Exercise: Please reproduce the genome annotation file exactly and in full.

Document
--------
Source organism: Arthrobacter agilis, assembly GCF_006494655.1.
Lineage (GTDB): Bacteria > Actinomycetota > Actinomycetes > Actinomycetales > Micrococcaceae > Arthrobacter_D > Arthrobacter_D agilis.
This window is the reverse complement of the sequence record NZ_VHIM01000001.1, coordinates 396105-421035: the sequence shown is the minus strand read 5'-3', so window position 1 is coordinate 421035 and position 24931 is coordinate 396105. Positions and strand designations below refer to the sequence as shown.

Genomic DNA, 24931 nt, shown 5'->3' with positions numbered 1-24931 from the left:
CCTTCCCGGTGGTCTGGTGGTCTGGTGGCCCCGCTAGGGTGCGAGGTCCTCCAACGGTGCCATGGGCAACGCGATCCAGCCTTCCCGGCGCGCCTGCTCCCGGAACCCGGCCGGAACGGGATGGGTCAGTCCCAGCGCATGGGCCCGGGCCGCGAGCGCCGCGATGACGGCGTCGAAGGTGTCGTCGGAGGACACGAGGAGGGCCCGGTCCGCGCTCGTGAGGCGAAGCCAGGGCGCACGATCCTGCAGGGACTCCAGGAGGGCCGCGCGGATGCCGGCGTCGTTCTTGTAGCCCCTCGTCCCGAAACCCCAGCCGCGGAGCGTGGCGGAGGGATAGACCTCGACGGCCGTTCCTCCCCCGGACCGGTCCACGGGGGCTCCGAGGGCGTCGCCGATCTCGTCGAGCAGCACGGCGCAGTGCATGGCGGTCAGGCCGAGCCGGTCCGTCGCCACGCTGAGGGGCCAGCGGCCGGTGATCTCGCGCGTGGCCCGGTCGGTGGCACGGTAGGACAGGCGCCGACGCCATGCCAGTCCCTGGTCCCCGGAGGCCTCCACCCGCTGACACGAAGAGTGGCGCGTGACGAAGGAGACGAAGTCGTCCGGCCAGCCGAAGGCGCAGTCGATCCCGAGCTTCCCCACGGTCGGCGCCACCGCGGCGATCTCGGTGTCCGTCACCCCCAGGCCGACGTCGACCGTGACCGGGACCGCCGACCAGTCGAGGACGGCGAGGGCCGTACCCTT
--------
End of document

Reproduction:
Source organism: Arthrobacter agilis, assembly GCF_006494655.1.
Lineage (GTDB): Bacteria > Actinomycetota > Actinomycetes > Actinomycetales > Micrococcaceae > Arthrobacter_D > Arthrobacter_D agilis.
This window is the reverse complement of the sequence record NZ_VHIM01000001.1, coordinates 396105-421035: the sequence shown is the minus strand read 5'-3', so window position 1 is coordinate 421035 and position 24931 is coordinate 396105. Positions and strand designations below refer to the sequence as shown.

Genomic DNA, 24931 nt, shown 5'->3' with positions numbered 1-24931 from the left:
CCTTCCCGGTGGTCTGGTGGTCTGGTGGCCCCGCTAGGGTGCGAGGTCCTCCAACGGTGCCATGGGCAACGCGATCCAGCCTTCCCGGCGCGCCTGCTCCCGGAACCCGGCCGGAACGGGATGGGTCAGTCCCAGCGCATGGGCCCGGGCCGCGAGCGCCGCGATGACGGCGTCGAAGGTGTCGTCGGAGGACACGAGGAGGGCCCGGTCCGCGCTCGTGAGGCGAAGCCAGGGCGCACGATCCTGCAGGGACTCCAGGAGGGCCGCGCGGATGCCGGCGTCGTTCTTGTAGCCCCTCGTCCCGAAACCCCAGCCGCGGAGCGTGGCGGAGGGATAGACCTCGACGGCCGTTCCTCCCCCGGACCGGTCCACGGGGGCTCCGAGGGCGTCGCCGATCTCGTCGAGCAGCACGGCGCAGTGCATGGCGGTCAGGCCGAGCCGGTCCGTCGCCACGCTGAGGGGCCAGCGGCCGGTGATCTCGCGCGTGGCCCGGTCGGTGGCACGGTAGGACAGGCGCCGACGCCATGCCAGTCCCTGGTCCCCGGAGGCCTCCACCCGCTGACACGAAGAGTGGCGCGTGACGAAGGAGACGAAGTCGTCCGGCCAGCCGAAGGCGCAGTCGATCCCGAGCTTCCCCACGGTCGGCGCCACCGCGGCGATCTCGGTGTCCGTCACCCCCAGGCCGACGTCGACCGTGACCGGGACCGCCGACCAGTCGAGGACGGCGAGGGCCGTACCCTT